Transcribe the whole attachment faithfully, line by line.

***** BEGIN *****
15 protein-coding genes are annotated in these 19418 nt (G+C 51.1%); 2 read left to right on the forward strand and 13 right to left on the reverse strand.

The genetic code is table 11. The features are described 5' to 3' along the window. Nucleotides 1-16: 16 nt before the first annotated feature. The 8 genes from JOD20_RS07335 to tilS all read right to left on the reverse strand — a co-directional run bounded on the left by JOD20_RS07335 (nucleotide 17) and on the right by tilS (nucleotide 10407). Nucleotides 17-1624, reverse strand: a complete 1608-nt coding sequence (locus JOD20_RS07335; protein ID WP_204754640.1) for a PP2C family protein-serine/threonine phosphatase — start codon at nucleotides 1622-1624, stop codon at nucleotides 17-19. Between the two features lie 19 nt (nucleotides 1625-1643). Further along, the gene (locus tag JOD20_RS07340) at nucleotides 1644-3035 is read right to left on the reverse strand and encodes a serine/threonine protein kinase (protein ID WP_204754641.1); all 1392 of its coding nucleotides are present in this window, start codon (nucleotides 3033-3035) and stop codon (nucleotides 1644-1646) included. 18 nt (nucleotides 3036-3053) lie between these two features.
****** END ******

15 protein-coding genes are annotated in these 19418 nt (G+C 51.1%); 2 read left to right on the forward strand and 13 right to left on the reverse strand.

The genetic code is table 11. The features are described 5' to 3' along the window. Nucleotides 1-16: 16 nt before the first annotated feature. The 8 genes from JOD20_RS07335 to tilS all read right to left on the reverse strand — a co-directional run bounded on the left by JOD20_RS07335 (nucleotide 17) and on the right by tilS (nucleotide 10407). Nucleotides 17-1624, reverse strand: a complete 1608-nt coding sequence (locus JOD20_RS07335; protein ID WP_204754640.1) for a PP2C family protein-serine/threonine phosphatase — start codon at nucleotides 1622-1624, stop codon at nucleotides 17-19. Between the two features lie 19 nt (nucleotides 1625-1643). Further along, the gene (locus tag JOD20_RS07340) at nucleotides 1644-3035 is read right to left on the reverse strand and encodes a serine/threonine protein kinase (protein ID WP_204754641.1); all 1392 of its coding nucleotides are present in this window, start codon (nucleotides 3033-3035) and stop codon (nucleotides 1644-1646) included. 18 nt (nucleotides 3036-3053) lie between these two features.